Implications for Economic Policy
Edited by John Finch and Magali Orillard
Chapter 4: From Possession to Property: Preferences and the Role of Culture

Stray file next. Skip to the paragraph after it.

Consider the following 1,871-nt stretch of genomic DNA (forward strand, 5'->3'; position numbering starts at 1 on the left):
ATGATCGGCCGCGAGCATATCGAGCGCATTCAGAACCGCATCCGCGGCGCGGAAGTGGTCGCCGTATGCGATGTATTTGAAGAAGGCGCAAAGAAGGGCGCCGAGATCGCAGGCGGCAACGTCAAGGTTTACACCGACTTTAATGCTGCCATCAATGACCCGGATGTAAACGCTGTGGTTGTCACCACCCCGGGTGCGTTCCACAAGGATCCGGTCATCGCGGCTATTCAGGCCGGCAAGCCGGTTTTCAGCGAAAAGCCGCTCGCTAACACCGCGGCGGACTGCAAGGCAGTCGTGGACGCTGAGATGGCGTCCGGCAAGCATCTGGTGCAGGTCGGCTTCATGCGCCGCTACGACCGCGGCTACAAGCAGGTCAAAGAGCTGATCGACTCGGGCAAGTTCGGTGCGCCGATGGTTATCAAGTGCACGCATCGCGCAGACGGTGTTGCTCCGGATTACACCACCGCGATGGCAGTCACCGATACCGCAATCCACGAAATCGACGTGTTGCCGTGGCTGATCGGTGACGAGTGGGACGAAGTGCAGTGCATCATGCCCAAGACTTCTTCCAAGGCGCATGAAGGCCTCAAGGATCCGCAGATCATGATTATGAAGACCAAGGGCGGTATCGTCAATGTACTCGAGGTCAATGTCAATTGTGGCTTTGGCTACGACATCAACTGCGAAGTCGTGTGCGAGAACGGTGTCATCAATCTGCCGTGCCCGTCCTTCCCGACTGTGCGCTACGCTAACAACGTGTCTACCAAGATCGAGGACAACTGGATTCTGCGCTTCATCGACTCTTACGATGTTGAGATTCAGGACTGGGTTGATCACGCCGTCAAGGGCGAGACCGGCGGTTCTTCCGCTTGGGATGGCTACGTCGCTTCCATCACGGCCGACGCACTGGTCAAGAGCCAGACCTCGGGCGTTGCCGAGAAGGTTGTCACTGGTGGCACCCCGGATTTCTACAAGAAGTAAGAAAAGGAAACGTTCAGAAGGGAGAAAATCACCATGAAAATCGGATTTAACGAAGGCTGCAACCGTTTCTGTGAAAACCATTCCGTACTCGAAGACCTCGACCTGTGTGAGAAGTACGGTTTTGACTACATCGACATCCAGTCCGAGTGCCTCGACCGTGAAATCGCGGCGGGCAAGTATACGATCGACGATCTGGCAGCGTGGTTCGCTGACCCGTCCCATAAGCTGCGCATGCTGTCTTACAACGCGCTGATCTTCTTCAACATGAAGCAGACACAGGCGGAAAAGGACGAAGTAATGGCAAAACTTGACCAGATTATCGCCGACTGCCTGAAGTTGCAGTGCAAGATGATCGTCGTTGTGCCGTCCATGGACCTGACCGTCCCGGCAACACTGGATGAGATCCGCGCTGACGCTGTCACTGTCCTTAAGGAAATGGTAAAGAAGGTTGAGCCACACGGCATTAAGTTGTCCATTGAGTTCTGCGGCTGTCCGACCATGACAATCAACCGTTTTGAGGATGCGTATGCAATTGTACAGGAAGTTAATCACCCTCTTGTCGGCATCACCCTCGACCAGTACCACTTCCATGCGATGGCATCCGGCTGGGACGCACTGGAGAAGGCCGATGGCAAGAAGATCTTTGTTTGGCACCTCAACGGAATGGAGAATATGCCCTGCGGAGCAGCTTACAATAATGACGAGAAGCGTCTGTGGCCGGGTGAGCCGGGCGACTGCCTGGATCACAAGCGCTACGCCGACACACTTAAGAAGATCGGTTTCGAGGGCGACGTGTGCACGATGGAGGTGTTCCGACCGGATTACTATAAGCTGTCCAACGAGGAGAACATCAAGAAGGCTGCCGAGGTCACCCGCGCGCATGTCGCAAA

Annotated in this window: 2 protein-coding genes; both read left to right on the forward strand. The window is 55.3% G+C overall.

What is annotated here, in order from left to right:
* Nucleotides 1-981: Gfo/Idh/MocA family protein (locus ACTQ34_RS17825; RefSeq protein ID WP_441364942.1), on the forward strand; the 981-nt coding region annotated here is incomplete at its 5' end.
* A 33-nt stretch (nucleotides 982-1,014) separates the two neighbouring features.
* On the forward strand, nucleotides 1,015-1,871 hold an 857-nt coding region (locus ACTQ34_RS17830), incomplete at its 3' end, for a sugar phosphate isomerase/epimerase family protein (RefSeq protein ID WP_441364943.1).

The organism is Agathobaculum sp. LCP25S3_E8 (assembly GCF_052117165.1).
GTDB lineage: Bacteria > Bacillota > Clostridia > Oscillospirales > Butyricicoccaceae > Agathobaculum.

Uta-Maria Niederle 1. INTRODUCTION Social relations are a complex matter, and property relations, in particular, are equally complex. This chapter considers changing complexity in property arrangements: from possessive behaviour towards objects that can be reached immediately, to abstract property relations about more or less tangible goods. In particular, it investigates the connection between property relations and human possessive dispositions, since, in virtually all societies, certain rights of ownership pertain to the basic rules of social order. Typically, economists become obscure when addressing the bases of property rights (Alchian 1994, p. 226). Even Hume (1896, p. 484) does not provide us with the full story of the evolution of property rights, though he admits that it is a gradual process and that the hypothetical contract in a state of nature is a ﬁction invented for the purpose of normative argument. This chapter tries to shed light on the origin of, and dynamic interplay between, the institutions of law and property and innate propensities towards possession. The special case of property rights is chosen because it is a basic economic institution serving a crucial function in the organization of production as well as the distribution of the products of every economy. This view presupposes a substantive interpretation of the economy (Polanyi 1957, 1977). That is, ‘ “economics” should be based upon the whole range of man’s material want satisfaction – his material wants, on the one hand, the means of satisfying his wants, be these material or not, on the other’ (Polanyi et al....
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